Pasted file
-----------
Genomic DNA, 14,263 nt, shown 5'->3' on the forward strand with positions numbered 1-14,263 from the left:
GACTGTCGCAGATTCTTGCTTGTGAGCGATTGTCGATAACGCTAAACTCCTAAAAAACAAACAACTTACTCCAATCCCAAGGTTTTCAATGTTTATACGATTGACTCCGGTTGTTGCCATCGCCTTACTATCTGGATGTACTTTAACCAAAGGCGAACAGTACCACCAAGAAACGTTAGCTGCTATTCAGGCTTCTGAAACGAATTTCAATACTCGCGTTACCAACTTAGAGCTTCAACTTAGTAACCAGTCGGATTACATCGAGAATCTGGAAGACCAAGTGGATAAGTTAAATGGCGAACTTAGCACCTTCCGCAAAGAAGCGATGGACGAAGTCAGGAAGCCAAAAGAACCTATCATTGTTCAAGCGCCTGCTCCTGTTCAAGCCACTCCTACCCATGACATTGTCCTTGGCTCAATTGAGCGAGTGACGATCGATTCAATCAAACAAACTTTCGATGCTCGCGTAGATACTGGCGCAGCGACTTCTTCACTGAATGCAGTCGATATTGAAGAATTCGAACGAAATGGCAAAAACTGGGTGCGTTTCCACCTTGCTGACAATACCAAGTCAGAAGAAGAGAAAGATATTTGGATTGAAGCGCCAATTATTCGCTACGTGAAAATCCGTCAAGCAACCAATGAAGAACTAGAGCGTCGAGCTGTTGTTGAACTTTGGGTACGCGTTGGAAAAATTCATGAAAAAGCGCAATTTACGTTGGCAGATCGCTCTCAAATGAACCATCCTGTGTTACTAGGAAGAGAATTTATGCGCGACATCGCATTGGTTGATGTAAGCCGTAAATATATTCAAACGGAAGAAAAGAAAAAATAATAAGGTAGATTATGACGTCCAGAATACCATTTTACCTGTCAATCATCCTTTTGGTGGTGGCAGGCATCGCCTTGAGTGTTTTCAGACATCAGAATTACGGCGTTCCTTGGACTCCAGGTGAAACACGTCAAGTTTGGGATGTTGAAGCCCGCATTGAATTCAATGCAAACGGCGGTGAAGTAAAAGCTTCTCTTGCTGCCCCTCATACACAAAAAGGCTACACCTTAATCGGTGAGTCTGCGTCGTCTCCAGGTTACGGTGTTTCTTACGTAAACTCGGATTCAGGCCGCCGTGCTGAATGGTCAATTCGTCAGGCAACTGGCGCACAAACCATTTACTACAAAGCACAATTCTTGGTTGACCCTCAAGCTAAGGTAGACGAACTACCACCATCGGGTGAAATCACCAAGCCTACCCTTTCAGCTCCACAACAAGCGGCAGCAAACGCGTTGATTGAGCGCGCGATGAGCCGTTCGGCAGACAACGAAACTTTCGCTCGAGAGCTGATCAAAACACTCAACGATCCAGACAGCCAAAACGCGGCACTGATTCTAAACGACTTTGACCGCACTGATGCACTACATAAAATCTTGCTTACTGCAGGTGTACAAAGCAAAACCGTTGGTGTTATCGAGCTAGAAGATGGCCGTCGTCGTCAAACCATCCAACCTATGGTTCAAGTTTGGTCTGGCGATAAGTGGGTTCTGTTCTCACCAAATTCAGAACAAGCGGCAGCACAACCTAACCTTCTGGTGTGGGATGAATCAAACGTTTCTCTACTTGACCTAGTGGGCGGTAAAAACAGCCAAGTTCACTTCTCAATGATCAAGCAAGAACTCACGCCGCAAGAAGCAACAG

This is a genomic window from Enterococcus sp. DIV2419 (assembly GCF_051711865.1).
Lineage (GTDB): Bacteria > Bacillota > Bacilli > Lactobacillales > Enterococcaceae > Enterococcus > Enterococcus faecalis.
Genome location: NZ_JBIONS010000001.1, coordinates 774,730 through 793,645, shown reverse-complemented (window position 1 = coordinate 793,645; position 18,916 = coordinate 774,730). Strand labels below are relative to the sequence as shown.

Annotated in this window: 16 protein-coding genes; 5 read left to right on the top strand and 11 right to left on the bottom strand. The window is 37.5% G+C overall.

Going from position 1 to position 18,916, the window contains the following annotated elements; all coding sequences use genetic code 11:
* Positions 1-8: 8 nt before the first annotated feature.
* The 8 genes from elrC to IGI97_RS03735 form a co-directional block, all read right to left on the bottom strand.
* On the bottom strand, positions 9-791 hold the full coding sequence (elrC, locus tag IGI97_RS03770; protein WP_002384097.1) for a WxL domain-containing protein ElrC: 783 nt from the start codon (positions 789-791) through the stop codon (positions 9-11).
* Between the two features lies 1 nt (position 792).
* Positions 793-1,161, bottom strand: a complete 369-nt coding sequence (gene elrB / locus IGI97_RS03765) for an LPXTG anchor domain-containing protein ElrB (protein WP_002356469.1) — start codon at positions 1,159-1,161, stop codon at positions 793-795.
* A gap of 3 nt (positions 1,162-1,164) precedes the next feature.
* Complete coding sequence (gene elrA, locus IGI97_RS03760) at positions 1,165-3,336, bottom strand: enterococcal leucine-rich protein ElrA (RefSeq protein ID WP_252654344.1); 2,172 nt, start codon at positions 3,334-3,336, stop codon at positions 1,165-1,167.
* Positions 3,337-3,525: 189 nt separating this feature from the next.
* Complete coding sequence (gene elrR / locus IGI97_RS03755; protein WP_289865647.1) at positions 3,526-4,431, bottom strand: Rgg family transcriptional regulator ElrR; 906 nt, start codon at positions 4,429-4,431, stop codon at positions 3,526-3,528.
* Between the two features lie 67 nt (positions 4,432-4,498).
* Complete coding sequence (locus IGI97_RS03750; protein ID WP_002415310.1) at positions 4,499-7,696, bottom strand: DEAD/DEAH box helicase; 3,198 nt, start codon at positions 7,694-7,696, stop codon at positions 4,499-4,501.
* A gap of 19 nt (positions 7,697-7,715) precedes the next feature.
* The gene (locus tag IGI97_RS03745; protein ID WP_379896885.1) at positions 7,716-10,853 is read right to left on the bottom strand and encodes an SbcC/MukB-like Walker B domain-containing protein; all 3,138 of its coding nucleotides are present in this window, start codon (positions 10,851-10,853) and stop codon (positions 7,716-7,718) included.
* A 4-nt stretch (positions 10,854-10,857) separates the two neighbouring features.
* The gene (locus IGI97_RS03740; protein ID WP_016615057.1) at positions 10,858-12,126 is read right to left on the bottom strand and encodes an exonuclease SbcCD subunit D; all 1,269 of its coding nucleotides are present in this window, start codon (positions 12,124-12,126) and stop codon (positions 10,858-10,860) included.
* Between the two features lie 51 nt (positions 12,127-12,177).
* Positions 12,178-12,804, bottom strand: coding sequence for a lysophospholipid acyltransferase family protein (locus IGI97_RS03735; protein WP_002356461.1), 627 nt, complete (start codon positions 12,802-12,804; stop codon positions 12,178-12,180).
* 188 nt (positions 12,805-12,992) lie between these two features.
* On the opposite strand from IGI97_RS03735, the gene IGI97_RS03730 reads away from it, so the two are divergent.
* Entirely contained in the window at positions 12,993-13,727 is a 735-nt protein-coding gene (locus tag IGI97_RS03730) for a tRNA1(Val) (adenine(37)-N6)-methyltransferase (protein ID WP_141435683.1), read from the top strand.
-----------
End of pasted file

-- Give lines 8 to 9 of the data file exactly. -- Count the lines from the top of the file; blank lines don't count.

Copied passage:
* Positions 1-8: 8 nt before the first annotated feature.
* The 8 genes from elrC to IGI97_RS03735 form a co-directional block, all read right to left on the bottom strand.